The coolest place in Serbia
In the experiment run by Dr. Senka Ćuk at the Photonics Center of the Institute of Physics Belgrade, a magneto-optical trapping of rubidium atoms has been realized in April 2015 for the first time in this part of Europe. Laser cooling of atoms to ultra-cold temperature of just 150 millionth of a degree above the absolute zero (150 μK) was realized by three pairs of counter-propagating laser beams, forming standing waves with the proper circular polarization. Trapping of the atoms happens in the intersection region of all laser beams due to the magnetic field gradient, and the atomic cloud forms in the center of hermetically sealed vacuum chamber. The fluorescence from the cloud, carrying information about its parameters, is observed by a CMOS camera, and under certain experimental conditions the reddish atomic cloud is visible even to the naked eye.
Research experience of Dr. Senka Ćuk gained at the Massachusetts Institute of Technology (MIT) in the group of Prof. Dr. Vladan Vuletić, while working on development of new techniques for entangling many atoms via light, contributed significantly to this new result in our lab. The MIT experiment also relies on ultra-cold rubidium atoms, this time trapped in an optical resonator. A weak vertically polarized light enters the resonator, and interacts with atoms multiple times before exiting the cavity towards detector. In most cases, the photon polarization remains the same, but from time to time a single photon of orthogonal polarization gets detected. Rotation of photon polarization results from its interaction with quantum noise associated with the atomic ensemble. The detection of a single output photon of polarization orthogonal to the input one generates strongly entangled states of almost all of the atoms in ensemble – nearly 3000 of them. Dr. Senka Ćuk significantly contributed to these results, which were published in Nature magazine on 25 March 2015 and present the largest number of mutually entangled particles ever realized in a laboratory.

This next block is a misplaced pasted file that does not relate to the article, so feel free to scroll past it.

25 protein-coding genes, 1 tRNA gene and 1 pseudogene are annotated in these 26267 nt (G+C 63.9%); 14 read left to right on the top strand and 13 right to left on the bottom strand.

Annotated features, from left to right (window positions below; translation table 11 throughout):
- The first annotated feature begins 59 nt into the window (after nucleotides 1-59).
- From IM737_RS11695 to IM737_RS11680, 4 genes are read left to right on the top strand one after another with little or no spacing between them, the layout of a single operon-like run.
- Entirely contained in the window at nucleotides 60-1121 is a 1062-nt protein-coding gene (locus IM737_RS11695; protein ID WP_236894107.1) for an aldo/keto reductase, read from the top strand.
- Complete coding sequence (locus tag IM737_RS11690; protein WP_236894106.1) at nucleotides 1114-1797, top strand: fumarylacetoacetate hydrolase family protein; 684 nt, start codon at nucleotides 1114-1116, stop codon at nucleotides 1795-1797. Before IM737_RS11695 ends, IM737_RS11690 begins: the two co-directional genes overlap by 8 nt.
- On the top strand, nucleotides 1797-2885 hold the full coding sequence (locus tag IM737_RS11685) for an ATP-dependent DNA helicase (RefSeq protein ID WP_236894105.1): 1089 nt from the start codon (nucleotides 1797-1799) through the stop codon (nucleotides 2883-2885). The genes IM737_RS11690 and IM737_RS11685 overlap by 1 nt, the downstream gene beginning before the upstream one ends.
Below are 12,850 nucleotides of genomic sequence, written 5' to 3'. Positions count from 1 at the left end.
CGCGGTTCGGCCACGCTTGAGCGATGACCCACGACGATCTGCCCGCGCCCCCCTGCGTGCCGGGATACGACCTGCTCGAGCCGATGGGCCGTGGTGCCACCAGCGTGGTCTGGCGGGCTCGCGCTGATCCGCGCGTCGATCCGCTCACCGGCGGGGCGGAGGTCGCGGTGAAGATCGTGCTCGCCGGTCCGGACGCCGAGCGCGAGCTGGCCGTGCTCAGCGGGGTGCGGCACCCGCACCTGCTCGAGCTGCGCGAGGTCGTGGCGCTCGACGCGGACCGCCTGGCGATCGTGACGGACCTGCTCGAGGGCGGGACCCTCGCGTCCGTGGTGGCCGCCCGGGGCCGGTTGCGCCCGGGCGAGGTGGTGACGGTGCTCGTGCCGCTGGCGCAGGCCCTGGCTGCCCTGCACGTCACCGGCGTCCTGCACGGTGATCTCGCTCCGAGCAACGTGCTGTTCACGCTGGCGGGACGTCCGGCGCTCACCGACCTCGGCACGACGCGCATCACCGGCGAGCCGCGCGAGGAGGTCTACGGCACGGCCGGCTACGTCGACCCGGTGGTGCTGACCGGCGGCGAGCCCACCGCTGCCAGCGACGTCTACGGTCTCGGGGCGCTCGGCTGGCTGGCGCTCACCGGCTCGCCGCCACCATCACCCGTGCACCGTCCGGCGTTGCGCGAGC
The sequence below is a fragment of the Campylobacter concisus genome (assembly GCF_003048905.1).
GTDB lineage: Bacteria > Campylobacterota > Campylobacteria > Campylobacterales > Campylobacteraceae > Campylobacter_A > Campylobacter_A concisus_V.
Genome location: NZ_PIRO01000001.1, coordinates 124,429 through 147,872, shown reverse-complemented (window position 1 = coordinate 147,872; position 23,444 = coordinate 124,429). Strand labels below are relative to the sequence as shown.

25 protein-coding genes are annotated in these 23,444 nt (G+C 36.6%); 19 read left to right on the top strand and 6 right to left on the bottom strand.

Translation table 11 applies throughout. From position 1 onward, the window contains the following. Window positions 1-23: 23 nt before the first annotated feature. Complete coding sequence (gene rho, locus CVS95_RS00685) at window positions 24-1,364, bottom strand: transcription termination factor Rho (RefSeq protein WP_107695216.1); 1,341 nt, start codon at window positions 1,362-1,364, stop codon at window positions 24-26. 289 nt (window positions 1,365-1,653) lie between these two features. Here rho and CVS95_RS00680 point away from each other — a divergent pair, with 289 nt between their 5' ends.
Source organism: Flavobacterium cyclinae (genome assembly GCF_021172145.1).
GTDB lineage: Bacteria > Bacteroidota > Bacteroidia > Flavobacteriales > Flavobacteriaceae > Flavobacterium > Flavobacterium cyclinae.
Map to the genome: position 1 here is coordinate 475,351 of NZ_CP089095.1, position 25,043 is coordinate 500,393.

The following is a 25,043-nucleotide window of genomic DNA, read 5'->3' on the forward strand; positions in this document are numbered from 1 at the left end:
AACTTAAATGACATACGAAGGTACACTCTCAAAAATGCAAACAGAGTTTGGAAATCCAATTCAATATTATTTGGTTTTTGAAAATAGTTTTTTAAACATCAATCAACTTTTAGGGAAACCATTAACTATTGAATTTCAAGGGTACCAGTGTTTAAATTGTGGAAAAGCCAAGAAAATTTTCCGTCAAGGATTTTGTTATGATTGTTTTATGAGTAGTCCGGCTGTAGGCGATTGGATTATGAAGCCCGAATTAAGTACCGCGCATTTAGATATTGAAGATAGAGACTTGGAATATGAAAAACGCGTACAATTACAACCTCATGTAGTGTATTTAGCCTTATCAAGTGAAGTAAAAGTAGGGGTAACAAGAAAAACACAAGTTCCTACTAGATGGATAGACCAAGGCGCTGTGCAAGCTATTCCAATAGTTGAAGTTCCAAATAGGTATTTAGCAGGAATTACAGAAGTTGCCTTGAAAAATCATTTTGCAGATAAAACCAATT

IPB's Photonics Center is one of accredited national centers of excellence. It is headed by Dr. Branislav Jelenković, research professor at the Institute of Physics Belgrade and corresponding member of the Serbian Academy of Sciences and Arts.